Graphic Design Questions You Always Wanted to Ask

Graphic design is a fascinating industry that is constantly changing. It can be difficult to know which direction to go in, or which software to use. In this article, like in the video, I will be in the hot seat to answer the most common graphic design questions that creatives are asking. As an agency owner for over 15 years, I use my best judgment of the graphic design industry to answer these questions. Many artists in the graphic design industry have similar obstacles, and we are here to help you solve those problems.

Why Do a Q&A?

Today, we’re going to do something totally fun and totally different. It’s the graphic design hot seat! Ian has questions, and I have answers as a pro. I wanted to lend some of my experience and some of my expertise to Ian’s questions. He’s going to throw them at me, and I’m going to answer them as accurately and as quickly as possible. So the Q&A-hot-seat video format is for entertainment purposes, but this article is for you to gain some knowledge.

Ian’s Graphic Design Questions: What is the most profitable niche in graphic design?

I think the time period matters for me: when I started my career, printing was huge. It’s still huge, but now that things are evolving online, the NFT space is a no-brainer. Companies like Microsoft, Facebook, Instagram are all picking up NFTs and they’re going to become more and more a part of our daily lives. If you can get in now and get ahead of the curve, you have a great opportunity to establish yourself as an NFT designer. That is something that Ian and I are currently doing.

Ian’s Graphic Design Questions: How can designers find good clients?

I think the best way to find clients is to educate the market so whether you’re doing youtube, Instagram carousels, or Facebook and Facebook groups actually adding value into the world and giving to people and sharing your knowledge and expertise is a really good way. Another way I would give you is asking for referrals from your existing clients – this has been a game-changing way that I’ve done it. And then really the last way is just to go out there and go to events and make new friends, meet new people, and just go out there and network. Those are the top three things that I would say.

Ian’s Graphic Design Questions: How can you make $100k as a graphic designer?

Oh, that’s easy – it’s a numbers game. Take a hundred thousand dollars and divide it by the type of work you’re going to do. So, if you’re going to do logo design (which is going to be on the higher end of the pricing table), you’re going to be at a thousand twenty-five hundred dollars. You just need to divide that 2500 (or that thousand dollars) by a hundred thousand dollars to get that number. That’ll tell you how many people per week, how many people per day, or how many phone calls you need to make.

When I first started my career as a graphic designer, I knew that I needed to call 50 people per day. Out of those 50 people, I was going to get about five that were going to do a business card and business card design and printing with me. That was going to be about a $150-$200 bill, not including any other upsells. If I just sold five of those a day, that was going to be my six figures. I actually beat that within six months.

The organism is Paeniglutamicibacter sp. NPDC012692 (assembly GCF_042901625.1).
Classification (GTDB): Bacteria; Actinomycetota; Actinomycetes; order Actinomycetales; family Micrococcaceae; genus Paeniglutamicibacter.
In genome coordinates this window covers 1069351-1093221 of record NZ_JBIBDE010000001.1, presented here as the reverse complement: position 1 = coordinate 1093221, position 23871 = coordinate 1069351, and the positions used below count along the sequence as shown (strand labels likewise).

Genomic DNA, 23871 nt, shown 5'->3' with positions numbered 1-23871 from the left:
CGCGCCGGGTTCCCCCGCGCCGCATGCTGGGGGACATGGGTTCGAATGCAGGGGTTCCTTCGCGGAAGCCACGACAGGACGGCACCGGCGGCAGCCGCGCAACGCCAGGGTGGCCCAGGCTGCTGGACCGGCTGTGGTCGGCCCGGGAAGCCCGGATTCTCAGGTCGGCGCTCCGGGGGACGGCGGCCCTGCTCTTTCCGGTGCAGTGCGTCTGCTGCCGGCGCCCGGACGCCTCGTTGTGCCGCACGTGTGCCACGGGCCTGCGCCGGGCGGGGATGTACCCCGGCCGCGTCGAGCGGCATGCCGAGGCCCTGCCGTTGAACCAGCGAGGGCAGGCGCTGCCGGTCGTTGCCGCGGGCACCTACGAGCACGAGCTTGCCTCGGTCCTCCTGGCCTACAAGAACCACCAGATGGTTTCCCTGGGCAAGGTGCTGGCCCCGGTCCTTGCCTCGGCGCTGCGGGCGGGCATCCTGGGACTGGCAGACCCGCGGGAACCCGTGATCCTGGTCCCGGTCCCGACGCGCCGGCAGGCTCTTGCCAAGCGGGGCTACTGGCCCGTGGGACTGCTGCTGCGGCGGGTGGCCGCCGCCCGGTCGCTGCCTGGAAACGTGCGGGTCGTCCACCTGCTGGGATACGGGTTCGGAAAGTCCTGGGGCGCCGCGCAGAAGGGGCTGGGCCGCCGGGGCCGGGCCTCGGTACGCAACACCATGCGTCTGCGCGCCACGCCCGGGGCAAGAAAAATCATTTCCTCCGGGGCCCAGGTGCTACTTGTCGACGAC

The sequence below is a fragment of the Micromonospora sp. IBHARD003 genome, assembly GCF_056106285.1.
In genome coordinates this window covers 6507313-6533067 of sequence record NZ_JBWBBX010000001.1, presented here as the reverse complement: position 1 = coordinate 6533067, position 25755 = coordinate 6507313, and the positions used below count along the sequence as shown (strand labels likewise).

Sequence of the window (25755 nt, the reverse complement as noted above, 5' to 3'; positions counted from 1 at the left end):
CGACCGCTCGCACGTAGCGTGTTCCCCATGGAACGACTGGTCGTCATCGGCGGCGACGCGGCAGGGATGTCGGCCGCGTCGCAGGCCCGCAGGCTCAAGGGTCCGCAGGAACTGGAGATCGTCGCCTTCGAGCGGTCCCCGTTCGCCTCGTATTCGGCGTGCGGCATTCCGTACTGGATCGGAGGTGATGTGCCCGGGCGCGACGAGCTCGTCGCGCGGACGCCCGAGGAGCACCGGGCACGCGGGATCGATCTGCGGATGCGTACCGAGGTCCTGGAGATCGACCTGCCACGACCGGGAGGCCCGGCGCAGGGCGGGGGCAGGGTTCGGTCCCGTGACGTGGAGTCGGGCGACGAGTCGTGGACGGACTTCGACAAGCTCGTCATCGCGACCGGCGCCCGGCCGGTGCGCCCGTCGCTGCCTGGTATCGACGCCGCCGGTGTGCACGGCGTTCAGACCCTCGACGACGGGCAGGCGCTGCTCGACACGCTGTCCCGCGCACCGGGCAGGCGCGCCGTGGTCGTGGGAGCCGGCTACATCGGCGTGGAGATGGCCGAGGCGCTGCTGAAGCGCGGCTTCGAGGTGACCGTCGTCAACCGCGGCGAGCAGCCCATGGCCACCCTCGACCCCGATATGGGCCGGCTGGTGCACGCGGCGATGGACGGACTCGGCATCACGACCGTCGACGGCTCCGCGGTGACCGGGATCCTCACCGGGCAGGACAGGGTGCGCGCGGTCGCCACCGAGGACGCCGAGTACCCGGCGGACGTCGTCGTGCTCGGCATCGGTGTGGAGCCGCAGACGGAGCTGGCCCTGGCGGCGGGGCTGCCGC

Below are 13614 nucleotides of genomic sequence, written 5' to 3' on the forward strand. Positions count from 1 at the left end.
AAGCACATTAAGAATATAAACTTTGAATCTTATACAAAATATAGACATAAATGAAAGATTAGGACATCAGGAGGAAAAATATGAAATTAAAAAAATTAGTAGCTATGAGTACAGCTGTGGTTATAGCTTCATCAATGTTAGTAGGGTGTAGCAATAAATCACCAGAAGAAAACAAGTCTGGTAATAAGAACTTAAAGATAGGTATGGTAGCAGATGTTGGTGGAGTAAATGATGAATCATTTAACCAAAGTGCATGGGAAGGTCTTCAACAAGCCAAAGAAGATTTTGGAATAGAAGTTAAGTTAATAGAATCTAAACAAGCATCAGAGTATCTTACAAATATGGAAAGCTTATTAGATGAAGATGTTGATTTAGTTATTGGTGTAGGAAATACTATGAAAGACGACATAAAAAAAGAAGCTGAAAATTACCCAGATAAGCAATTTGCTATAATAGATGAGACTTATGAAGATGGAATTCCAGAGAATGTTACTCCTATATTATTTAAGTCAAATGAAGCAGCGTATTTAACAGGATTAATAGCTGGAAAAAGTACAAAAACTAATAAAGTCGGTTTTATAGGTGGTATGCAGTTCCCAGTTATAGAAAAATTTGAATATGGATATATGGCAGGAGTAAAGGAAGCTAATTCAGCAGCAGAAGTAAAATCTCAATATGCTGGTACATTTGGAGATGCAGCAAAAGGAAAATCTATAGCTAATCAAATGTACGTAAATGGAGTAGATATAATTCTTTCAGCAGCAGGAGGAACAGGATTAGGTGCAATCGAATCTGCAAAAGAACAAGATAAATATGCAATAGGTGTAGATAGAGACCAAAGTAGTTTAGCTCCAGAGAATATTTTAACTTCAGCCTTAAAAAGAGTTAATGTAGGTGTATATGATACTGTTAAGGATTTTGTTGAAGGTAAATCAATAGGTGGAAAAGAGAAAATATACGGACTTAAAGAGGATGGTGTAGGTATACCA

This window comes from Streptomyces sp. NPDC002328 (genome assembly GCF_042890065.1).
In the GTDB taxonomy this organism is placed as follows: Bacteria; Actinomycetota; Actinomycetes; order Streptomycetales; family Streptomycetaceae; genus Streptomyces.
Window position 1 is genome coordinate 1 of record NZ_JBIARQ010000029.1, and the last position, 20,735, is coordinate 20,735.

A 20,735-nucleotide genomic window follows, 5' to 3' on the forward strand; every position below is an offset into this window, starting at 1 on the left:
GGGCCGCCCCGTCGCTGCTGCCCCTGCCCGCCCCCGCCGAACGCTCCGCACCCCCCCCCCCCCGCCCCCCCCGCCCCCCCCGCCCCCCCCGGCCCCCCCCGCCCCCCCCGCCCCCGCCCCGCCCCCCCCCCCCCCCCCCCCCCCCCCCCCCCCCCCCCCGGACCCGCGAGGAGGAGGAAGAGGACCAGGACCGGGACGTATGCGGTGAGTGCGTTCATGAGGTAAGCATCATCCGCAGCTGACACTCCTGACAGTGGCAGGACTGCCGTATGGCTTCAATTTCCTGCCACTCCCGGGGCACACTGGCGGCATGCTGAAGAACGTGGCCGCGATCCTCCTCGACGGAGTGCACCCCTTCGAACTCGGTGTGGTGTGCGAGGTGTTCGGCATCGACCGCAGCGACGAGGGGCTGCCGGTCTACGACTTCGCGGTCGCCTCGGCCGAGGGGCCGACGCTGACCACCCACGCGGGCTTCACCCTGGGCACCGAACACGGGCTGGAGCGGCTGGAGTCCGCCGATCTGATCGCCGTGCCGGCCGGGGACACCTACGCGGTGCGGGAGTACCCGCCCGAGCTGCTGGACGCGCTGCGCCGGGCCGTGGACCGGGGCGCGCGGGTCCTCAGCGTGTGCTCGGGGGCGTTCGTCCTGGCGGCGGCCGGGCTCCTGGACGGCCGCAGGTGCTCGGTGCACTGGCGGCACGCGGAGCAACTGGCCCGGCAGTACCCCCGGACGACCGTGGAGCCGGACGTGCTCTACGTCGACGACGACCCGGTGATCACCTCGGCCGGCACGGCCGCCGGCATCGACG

Ian’s Graphic Design Questions: When should you use Photoshop vs Illustrator?

I love this question. When should you use Photoshop and when should you use Illustrator? If you understand the principles of how they were created and why they were created, this will give you context and make it very easy to decide when to use them. Illustrator is paths so anything vector which basically means anything that has anchor points. If you’re going to do signage, anything large scale, or anything that’s going to be printed, I highly suggest that you do it in a vector format. Vector is paths, and Photoshop is pixels. Imagine yourself painting with pixels!

With Illustrator, you’re more likely to be cutting and carving shapes and those shapes form a vector path. The paths create an overall illustration, which means you can have shapes on top of other shapes with shades and gradients. However, on the Photoshop side, you will be painting. As such, you may have seen my video a few weeks ago – the tutorial where the lady is under the ocean. You can blend layers and it’s really like painting with photographs. So you can take images, photographs, illustrations, artwork, and blend things together. You can also cut things away, and they’ll become pixelated if you scale them up. However, at a certain point when you try to scale them up, they’ll become pixelated because they’re dots per inch. Vector art is different because there are only paths, so there are no dots per inch.

So that’s the difference between Photoshop and Illustrator. One is painting and one is more like cardboard cutouts; it’s more of like scrapbooking. that’s the way I would describe the two programs and how they’re different. So if you’re going to make something you need to be large-scaled – definitely go with Illustrator. But if you want to paint something very photorealistic, go with Photoshop.

Final Thoughts

All right, so that’s the hot seat. Ian had some questions, and hopefully, I got some great answers for you and for Ian as well. If you love this and you want me to do more stuff like this, I want to hear from you guys. And make sure you join the Instagraphics Pro Network; it’s a Facebook community that we are growing. We have our own private community as well off of Facebook, so check it out if you’re ready to level up. I’ll see you guys in the next article. I’m Adrian Boysel, and as always, keep looking up!

Recommended Posts